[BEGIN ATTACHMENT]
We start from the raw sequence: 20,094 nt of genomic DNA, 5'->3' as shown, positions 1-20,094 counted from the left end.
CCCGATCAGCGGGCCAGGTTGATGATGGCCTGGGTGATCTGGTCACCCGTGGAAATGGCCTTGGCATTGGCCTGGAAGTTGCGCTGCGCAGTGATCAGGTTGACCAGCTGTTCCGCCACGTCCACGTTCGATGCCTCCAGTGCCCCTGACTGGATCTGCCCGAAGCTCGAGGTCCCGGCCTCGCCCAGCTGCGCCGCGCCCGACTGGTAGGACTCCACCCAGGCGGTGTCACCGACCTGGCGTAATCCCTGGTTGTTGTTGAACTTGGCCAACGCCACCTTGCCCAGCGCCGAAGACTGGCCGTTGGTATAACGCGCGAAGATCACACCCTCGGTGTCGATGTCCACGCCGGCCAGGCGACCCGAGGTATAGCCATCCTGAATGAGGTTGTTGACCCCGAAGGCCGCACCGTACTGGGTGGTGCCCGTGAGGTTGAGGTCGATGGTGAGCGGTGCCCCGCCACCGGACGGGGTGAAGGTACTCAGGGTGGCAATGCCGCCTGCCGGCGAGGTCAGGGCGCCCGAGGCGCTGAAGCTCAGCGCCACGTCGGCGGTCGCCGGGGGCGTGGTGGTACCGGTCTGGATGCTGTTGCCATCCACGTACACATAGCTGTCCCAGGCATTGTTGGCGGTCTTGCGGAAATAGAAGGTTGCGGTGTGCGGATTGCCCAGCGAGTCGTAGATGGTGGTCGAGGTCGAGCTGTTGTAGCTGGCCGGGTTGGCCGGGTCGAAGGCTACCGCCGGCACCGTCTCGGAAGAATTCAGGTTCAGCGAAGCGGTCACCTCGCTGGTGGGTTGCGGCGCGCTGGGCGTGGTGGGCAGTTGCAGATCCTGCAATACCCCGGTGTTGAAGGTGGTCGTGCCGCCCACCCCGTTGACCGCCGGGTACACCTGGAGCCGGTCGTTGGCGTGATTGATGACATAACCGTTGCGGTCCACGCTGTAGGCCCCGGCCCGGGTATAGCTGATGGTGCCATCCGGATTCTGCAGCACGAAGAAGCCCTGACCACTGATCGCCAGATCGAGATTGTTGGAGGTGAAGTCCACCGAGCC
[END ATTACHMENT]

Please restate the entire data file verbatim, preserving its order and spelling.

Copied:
We start from the raw sequence: 20,094 nt of genomic DNA, 5'->3' as shown, positions 1-20,094 counted from the left end.
CCCGATCAGCGGGCCAGGTTGATGATGGCCTGGGTGATCTGGTCACCCGTGGAAATGGCCTTGGCATTGGCCTGGAAGTTGCGCTGCGCAGTGATCAGGTTGACCAGCTGTTCCGCCACGTCCACGTTCGATGCCTCCAGTGCCCCTGACTGGATCTGCCCGAAGCTCGAGGTCCCGGCCTCGCCCAGCTGCGCCGCGCCCGACTGGTAGGACTCCACCCAGGCGGTGTCACCGACCTGGCGTAATCCCTGGTTGTTGTTGAACTTGGCCAACGCCACCTTGCCCAGCGCCGAAGACTGGCCGTTGGTATAACGCGCGAAGATCACACCCTCGGTGTCGATGTCCACGCCGGCCAGGCGACCCGAGGTATAGCCATCCTGAATGAGGTTGTTGACCCCGAAGGCCGCACCGTACTGGGTGGTGCCCGTGAGGTTGAGGTCGATGGTGAGCGGTGCCCCGCCACCGGACGGGGTGAAGGTACTCAGGGTGGCAATGCCGCCTGCCGGCGAGGTCAGGGCGCCCGAGGCGCTGAAGCTCAGCGCCACGTCGGCGGTCGCCGGGGGCGTGGTGGTACCGGTCTGGATGCTGTTGCCATCCACGTACACATAGCTGTCCCAGGCATTGTTGGCGGTCTTGCGGAAATAGAAGGTTGCGGTGTGCGGATTGCCCAGCGAGTCGTAGATGGTGGTCGAGGTCGAGCTGTTGTAGCTGGCCGGGTTGGCCGGGTCGAAGGCTACCGCCGGCACCGTCTCGGAAGAATTCAGGTTCAGCGAAGCGGTCACCTCGCTGGTGGGTTGCGGCGCGCTGGGCGTGGTGGGCAGTTGCAGATCCTGCAATACCCCGGTGTTGAAGGTGGTCGTGCCGCCCACCCCGTTGACCGCCGGGTACACCTGGAGCCGGTCGTTGGCGTGATTGATGACATAACCGTTGCGGTCCACGCTGTAGGCCCCGGCCCGGGTATAGCTGATGGTGCCATCCGGATTCTGCAGCACGAAGAAGCCCTGACCACTGATCGCCAGATCGAGATTGTTGGAGGTGAAGTCCACCGAGCC